The article, “Cold-based debris-covered glaciers: Evaluating their potential as climate archives through studies of ground-penetrating radar and surface morphology,” is also coauthored by E&E Professor Dave Marchant and E&E PhD candidate Jennifer Lamp.
To read the article, click here.
To learn more about Dave Marchant’s work, check out his profile page or his list of recent publications.
Earth and Environment Professor Ranga Myneni coauthored a paper in Global Change Biology with a multi-national group of researchers on the detection and attribution of vegetation greening trend in China over the last 30 years.
The paper can be downloaded from http://onlinelibrary.wiley.com/doi/10.1111/gcb.12795/pdf
To read the paper, click here. To read the articles, click on their respective titles.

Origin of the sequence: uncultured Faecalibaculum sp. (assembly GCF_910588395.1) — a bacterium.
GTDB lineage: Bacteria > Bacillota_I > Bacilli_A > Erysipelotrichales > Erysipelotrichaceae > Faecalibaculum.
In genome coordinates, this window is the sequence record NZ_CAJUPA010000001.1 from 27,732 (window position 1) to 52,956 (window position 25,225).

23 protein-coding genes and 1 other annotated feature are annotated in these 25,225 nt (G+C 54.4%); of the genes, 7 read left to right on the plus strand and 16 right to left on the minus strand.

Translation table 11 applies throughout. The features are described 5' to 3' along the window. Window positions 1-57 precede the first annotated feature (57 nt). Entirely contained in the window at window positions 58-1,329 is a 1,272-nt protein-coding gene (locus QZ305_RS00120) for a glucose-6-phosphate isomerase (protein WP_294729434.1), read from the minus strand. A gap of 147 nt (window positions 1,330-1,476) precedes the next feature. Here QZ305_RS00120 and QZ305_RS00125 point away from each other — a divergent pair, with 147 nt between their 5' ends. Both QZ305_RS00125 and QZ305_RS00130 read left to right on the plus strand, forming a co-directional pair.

Earth & Environment PhD student Sarabeth Buckley has just returned from an intensive two week ecology seminar at the world-renowned Cary Institute. The prestigious seminar focused on the Fundamentals of Ecosystem Ecology and was taught by leading experts in the field.
The seminar was titled “Shore Nitrogen Cycling – Variation in Space and Time.”
To learn more about Fulweiler’s work, visit her website.
Wally Fulweiler, Phd Candidate Tim Maguire, Alumni Joanna Carey, and Adrien Finzi publish article in Frontiers
The paper, “Does elevated CO2 alter silica uptake in trees?“, is the first to examine the impacts of elevated CO2 on the terrestrial Si cycle.
Second author on the paper is Fulweiler’s PhD student Tim Maguire; Earth & Environment alumni Joanna Carey, now working as a postdoctoral associate at the Marine Biological Lab, and Biology Professor Adrien Finzi also co-authored the paper.
The paper is available now online here.